While this treatment of animals is inhumane and unacceptable, it is important to remember that it is often caused by either mental health problems or degenerative neurological functioning. This diminishes the responsibility of the sufferer, even if the situation is untenable. Often the consequences of Noah syndrome are just as detrimental to the sufferer. They include:

  • Unsanitary conditions: the amount of fecal matter a large number of pets in one home can be extraordinary. Those with Noah syndrome often won't even think to clean and sanitize the home. Excrement can lead to many different diseases, especially the widespread proliferation of a number of bacteria. This can contaminate food and even places where people sleep. If the neurological condition is debilitating enough, then the sufferer may not even think to receive treatment for themselves, especially if they fear they will be found out.

  • Animal disease: many disease can be transferred from animal to human, including rabies, hookworm and many more.

  • Affect on dependents: if someone with Noah syndrome lives with dependents then this can mean the neglect spreads to them. This means if there is an older person, a child or someone with physical or mental incapacitation, they will not be able to look after themselves. The person with Noah syndrome will not be able to meet their responsibilities and dependents will likely suffer.
What Is Noah Syndrome? - Consequences of Noah syndrome on sufferer

Treatment of Noah syndrome

The treatment of Noah syndrome depends on the reason for its onset. If the reason is a mental health disorder, then the appropriate treatment for this condition is needed. This will usually involve therapy, medication or a combination of both. It will also depend on the severity of the case of Noah syndrome. As the person will often shut themselves off from the rest of society, then they will need to be resocialized, a process which can be very difficult and not always successful. The patterned behavior needs to be changed, something which is difficult for many.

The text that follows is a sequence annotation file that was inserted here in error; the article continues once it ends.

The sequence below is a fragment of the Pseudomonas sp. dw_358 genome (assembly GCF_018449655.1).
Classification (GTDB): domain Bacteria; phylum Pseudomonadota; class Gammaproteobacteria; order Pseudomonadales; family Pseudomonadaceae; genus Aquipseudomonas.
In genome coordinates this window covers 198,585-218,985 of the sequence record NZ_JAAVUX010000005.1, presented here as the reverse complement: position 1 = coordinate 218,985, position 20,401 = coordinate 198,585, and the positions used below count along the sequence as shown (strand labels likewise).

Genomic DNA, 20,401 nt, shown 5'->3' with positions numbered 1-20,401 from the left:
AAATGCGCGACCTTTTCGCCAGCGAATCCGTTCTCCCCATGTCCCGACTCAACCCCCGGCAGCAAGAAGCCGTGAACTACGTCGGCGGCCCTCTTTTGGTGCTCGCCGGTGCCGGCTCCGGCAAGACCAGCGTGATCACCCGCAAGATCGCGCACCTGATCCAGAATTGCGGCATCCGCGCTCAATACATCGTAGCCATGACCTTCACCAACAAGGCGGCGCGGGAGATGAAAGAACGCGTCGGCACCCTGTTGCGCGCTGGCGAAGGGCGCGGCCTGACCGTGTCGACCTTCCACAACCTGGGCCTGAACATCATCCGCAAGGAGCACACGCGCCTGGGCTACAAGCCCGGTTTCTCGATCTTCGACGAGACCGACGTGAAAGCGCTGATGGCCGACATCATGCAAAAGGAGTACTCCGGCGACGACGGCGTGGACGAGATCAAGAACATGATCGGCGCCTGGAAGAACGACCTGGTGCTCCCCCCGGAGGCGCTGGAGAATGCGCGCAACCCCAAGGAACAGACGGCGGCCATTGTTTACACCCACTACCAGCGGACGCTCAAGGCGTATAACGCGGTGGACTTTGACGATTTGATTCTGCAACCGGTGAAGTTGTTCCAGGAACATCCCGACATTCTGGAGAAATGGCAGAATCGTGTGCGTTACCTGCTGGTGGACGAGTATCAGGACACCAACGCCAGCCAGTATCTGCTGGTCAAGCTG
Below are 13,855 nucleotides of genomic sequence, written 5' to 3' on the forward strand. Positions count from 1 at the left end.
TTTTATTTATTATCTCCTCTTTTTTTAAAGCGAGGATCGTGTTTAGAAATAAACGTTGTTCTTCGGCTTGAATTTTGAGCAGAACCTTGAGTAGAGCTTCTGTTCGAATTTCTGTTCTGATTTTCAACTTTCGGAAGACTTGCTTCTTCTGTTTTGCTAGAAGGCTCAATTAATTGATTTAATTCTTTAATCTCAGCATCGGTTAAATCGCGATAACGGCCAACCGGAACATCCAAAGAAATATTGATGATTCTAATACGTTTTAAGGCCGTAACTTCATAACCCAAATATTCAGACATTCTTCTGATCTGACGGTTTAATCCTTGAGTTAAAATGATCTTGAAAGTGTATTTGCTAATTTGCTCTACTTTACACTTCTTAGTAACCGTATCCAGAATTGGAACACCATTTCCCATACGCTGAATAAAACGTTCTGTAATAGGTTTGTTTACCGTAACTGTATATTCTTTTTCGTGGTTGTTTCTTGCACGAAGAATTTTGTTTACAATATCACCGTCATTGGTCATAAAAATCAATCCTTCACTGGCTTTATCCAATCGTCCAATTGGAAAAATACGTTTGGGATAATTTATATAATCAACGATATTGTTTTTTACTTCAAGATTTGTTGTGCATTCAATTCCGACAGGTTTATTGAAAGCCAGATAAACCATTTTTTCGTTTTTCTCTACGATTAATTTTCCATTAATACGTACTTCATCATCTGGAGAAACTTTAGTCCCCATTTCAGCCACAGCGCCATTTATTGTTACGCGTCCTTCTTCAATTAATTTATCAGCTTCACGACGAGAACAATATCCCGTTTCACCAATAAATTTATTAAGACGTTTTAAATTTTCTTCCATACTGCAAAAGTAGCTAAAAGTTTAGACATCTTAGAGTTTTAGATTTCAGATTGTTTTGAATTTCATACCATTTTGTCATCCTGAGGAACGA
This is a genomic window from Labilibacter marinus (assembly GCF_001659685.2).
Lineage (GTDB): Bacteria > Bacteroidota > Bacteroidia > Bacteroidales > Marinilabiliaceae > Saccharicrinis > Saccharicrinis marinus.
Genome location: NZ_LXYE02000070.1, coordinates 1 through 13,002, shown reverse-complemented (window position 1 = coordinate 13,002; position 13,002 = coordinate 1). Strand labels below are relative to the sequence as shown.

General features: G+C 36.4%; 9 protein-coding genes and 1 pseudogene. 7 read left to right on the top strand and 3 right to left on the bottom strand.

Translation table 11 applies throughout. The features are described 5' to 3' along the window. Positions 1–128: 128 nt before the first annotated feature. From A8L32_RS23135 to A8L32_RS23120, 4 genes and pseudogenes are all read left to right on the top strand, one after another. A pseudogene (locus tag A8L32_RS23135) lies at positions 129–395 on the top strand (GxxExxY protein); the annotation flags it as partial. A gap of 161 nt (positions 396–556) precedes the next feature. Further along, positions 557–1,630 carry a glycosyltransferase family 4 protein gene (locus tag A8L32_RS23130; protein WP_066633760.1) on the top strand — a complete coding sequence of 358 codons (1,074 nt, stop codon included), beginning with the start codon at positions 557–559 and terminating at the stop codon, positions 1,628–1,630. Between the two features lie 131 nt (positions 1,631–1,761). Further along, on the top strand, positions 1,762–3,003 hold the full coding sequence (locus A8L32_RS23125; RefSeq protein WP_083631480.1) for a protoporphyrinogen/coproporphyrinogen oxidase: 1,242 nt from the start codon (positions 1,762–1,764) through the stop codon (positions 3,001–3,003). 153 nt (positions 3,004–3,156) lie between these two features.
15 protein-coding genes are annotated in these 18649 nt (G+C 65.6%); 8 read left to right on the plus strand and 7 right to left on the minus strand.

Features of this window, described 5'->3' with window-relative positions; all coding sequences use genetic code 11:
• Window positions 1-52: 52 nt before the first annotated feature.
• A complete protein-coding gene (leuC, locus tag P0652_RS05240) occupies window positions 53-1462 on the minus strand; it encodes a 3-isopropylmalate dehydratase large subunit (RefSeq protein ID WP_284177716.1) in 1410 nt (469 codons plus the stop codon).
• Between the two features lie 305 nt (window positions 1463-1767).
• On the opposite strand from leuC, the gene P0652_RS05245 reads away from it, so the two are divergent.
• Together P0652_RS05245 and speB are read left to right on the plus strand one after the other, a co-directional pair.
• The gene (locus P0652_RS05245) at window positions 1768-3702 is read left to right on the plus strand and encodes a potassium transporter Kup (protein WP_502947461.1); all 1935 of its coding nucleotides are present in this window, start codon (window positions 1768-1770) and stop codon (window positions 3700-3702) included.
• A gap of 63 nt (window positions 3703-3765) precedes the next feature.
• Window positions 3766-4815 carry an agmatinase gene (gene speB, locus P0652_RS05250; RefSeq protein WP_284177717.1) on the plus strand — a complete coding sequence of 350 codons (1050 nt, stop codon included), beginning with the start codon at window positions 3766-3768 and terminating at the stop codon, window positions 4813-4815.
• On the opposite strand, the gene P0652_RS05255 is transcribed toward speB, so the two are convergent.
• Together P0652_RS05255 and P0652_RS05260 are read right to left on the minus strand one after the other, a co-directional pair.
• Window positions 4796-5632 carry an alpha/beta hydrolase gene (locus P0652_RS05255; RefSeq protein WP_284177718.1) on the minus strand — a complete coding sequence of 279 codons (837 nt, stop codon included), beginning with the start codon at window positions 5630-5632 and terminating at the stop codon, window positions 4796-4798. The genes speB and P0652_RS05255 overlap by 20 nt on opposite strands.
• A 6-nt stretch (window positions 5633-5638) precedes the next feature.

Practically, the animals will need to be assessed and rehoused if possible. Their medical issues will need to be addressed and their behavioral issues considered. Unfortunately, the rehabilitation can be a difficult one. As often those with Noah syndrome don't understand their neglect, they can feel like their animals are loved and healthy. This separation can be incredibly stressful. This is because they often have a primary relationship wit animals, not humans. This can make them suspicious of anyone trying to provide assistance[4].

If the reason for developing Noah syndrome is brain deterioration or dementia, then the prognosis is not always very good. It may be the start of managing the condition and finding ways to improve quality of life as degeneration continues. Those who are severe will often be hospitalized or institutionalized in a care home facility. Relapse for those in these circumstances is high. In most cases, the care will turn palliative.

Those who are provided with care as promptly as possible are likely to have a better quality of life. This will usually involve support from professionals and/or family members.

If you want to read similar articles to What Is Noah Syndrome?, we recommend you visit our Basic care category.


1. Patronek, G. J. (2006). Animal hoarding: Its roots and recognition. Retrieved from:

2. Saldarriaga-Cantillo, A., & Rivas Nieto, J. C. (2015). Noah syndrome: a variant of Diogenes syndrome accompanied by animal hoarding practices. Journal of elder abuse & neglect, 27(3), 270–275.

3. Orrell, M. W., & Sahakian, B. J. (1991). Dementia of frontal lobe type1. Psychological Medicine, 21(3), 553-556.

4. Williams, B. (2018). Animal Hoarding. In M. R. Day, G. McCarthy & J. J. Fitzpatrick (Eds.), Self-Neglect in Older Adults (pp. 57–68). Springer Publishing Company, New York. ISBN: 9780826140821.

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What Is Noah Syndrome?